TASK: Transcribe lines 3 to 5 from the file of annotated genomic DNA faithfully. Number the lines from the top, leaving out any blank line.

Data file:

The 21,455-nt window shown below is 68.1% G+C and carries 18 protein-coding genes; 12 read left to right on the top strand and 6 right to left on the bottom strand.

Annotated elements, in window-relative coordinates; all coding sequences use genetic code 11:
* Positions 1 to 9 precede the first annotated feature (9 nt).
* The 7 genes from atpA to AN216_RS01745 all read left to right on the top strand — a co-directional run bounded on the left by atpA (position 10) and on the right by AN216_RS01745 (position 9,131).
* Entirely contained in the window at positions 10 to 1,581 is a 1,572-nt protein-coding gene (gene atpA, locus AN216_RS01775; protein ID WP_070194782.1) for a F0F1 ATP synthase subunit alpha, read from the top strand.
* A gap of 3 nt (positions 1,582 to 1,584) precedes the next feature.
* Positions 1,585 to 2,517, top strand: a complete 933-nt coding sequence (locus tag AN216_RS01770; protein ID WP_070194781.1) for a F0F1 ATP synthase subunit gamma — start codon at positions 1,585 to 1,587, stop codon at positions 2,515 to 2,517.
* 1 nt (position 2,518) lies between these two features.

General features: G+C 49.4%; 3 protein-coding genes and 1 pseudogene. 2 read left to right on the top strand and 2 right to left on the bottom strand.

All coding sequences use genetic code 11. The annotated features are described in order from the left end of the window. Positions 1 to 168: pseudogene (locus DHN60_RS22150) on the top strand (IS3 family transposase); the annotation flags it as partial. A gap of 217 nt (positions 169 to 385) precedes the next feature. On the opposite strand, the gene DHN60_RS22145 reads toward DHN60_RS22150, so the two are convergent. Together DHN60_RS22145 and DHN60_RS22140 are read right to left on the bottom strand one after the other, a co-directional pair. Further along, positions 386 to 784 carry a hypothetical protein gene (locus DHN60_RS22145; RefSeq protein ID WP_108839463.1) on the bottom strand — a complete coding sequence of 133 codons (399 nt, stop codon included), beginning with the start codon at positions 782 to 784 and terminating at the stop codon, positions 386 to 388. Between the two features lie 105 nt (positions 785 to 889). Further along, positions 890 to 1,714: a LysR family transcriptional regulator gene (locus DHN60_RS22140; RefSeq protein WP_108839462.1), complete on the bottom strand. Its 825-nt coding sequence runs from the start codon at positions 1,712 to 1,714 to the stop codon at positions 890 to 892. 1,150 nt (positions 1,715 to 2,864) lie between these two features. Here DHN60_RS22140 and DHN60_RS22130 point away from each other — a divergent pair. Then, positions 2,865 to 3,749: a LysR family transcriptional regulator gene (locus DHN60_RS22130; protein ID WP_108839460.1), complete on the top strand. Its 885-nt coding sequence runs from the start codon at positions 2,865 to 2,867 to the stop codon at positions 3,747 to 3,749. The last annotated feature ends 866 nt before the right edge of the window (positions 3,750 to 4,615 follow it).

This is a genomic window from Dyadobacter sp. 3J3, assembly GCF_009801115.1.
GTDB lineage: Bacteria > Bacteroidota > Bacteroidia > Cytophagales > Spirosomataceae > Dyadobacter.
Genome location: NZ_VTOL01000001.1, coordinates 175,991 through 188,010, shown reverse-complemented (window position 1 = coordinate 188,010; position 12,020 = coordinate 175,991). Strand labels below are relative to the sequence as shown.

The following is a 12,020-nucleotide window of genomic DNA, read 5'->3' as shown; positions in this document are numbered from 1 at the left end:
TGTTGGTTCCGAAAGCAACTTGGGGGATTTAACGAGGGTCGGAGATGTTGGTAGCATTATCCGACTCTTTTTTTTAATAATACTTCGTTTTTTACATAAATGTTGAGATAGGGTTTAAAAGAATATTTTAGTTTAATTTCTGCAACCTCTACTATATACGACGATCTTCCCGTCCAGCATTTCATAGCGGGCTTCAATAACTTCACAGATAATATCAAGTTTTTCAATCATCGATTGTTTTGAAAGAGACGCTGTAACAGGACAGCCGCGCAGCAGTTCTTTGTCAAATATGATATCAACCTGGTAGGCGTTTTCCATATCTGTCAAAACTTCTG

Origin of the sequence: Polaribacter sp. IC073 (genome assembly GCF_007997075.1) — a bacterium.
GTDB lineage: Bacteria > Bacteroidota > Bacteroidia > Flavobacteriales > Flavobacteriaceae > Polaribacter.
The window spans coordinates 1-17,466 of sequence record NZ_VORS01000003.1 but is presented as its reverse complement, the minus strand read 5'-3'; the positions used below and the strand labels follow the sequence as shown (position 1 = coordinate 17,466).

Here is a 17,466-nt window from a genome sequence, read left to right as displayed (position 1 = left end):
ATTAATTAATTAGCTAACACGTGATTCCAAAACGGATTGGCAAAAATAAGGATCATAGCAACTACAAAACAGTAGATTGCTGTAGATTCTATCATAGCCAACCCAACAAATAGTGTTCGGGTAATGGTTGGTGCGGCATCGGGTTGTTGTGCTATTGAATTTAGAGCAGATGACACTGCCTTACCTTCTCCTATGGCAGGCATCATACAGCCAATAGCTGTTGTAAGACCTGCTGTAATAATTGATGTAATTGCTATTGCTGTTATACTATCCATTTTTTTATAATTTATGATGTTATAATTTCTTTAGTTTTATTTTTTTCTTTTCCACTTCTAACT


* Positions 1 to 9 precede the first annotated feature (9 nt).
* The 7 genes from atpA to AN216_RS01745 all read left to right on the top strand — a co-directional run bounded on the left by atpA (position 10) and on the right by AN216_RS01745 (position 9,131).
* Entirely contained in the window at positions 10 to 1,581 is a 1,572-nt protein-coding gene (gene atpA, locus AN216_RS01775; protein ID WP_070194782.1) for a F0F1 ATP synthase subunit alpha, read from the top strand.